Singapore rarely fails to impress with it’s novel attractions but this new public feature is a disappointment to both tourists and locals – especially the botanist or the nature lover. Looking less of an eco-park and more like a Dr. Seuss landscape, Marina Bay’s new Gardens By The Bay only caters to those who enjoy fast food, dull restaurant chains and wide concrete avenues.
A strong tradition of botanical gardens, manicured lawns and conservatories of exotic flora was exported to the British colonies. Singapore did more than just inherit the English love of public gardens, they went further and developed their tiny island home into what the National Parks Board call a “city in a garden”. Singapore has over 55 parks and gardens. Many locals note that the majority of the national budget goes towards defence and parks. The parks and gardens are beautifully kept – indeed a welcome oasis in a city state.
The most recent addition to Singapore’s collection of green space is the Gardens By The Bay, which has been marketed to the world as an eco-friendly “super park”. The fact is that there was no ecological consideration involved in planning this attraction: This SGD$ 1 billion garden is built on reclaimed land. Anything in the park that is not concrete is painted in playground hues of magenta and yellow. The statues are uninspiring ones of bulls, dragonflies, wild cats and abstract humanoids.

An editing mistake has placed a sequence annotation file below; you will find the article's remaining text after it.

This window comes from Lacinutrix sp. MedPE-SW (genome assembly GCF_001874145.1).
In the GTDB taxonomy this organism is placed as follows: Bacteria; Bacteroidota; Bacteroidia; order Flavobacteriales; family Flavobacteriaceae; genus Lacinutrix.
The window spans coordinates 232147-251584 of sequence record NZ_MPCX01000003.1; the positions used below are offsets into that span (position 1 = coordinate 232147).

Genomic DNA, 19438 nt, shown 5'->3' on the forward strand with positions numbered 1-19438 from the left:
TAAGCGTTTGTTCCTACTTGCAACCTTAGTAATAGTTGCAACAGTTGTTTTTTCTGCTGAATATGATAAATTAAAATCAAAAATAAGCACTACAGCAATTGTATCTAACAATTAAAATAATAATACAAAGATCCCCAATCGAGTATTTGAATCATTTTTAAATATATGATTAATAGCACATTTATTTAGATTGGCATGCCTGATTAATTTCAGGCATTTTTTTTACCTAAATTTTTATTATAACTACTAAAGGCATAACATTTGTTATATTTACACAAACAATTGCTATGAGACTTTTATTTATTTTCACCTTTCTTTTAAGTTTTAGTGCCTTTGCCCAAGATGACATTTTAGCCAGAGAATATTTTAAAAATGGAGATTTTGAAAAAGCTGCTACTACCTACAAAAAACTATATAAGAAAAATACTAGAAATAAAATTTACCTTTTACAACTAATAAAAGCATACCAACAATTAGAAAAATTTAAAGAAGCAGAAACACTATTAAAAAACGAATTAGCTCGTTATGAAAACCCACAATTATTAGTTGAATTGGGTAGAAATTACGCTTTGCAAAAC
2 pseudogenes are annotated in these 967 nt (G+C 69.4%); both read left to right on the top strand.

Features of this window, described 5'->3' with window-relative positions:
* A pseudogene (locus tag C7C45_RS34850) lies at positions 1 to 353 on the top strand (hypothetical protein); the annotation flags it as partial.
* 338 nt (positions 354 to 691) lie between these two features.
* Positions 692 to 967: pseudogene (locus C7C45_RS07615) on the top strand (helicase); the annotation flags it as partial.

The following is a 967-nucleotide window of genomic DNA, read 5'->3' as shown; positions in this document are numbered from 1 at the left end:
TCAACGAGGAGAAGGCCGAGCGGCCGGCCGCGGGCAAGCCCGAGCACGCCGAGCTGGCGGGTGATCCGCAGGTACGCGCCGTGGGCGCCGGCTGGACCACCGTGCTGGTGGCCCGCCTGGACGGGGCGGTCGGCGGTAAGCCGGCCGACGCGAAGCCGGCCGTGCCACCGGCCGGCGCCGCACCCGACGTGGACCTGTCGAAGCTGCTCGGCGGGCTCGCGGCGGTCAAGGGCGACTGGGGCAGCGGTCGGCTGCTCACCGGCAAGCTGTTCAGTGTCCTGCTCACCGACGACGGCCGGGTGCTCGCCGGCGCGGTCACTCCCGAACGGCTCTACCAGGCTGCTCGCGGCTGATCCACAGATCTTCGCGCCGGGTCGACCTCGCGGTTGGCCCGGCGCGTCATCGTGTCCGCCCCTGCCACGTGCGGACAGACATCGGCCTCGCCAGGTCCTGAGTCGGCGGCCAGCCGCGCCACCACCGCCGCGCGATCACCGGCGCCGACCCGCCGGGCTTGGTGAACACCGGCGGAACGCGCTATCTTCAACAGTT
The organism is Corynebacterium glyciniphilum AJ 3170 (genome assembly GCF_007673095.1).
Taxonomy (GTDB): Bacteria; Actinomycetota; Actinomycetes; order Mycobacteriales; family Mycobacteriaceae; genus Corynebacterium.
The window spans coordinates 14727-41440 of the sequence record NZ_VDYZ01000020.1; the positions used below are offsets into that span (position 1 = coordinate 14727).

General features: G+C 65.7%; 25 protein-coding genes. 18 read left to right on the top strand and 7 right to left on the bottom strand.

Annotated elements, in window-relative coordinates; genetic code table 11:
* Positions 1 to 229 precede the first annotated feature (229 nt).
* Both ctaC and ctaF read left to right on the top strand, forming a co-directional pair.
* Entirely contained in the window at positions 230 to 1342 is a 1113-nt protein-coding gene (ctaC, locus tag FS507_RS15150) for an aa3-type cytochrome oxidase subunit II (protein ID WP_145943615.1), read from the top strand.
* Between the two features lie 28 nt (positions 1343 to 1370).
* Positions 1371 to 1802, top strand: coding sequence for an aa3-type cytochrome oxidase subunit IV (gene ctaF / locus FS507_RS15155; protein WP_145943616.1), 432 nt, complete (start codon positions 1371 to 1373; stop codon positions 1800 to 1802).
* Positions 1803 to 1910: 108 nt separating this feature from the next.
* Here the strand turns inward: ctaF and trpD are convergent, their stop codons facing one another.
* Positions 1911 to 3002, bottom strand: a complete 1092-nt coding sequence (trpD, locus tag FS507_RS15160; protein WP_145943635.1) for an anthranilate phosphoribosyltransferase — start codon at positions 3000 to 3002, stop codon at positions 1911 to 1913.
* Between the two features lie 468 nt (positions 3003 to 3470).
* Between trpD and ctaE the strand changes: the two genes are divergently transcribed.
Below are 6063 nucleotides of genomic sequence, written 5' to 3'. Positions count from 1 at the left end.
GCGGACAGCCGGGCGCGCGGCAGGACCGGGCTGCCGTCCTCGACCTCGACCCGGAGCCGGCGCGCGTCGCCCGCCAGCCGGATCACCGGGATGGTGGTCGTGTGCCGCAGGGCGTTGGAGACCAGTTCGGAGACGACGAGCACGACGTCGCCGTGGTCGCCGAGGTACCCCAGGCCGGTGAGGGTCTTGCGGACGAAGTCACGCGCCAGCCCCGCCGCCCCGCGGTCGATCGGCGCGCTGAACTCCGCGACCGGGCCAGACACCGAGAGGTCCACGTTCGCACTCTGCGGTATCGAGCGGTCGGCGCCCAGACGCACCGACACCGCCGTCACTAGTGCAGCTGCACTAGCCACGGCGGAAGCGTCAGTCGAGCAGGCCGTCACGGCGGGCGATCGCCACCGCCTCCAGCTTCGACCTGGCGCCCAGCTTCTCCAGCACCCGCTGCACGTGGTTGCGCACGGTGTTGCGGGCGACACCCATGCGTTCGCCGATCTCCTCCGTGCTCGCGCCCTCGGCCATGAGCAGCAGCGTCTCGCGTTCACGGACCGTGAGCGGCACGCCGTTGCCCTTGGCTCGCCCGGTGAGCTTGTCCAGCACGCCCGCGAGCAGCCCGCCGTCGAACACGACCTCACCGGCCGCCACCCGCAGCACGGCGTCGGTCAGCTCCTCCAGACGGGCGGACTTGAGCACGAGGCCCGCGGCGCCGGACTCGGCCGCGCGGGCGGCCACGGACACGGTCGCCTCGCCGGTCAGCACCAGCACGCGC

The park is illuminated at night by giant, artificial trees of reinforced concrete known as “supertrees” adding to Singapore’s increasing photo pollution problem. What is a supertree? These veined, metal and concrete eyesores are essentially vertical plant holders which are lit by solar power, similar to Babylon’s hanging gardens only in suspension and otherwise just a building with a few potted plants inserted into the sides. The supertrees are to be an example for all cities which have limited space for greenery. A giant, expensive plant stacker. In most cities in the world, people would just plants some trees.I have another ethical dilemma in visiting Gardens By The Bay: I can’t really enjoy myself in a place that I’ve seen built by exploited foreign workers, but that’s another story.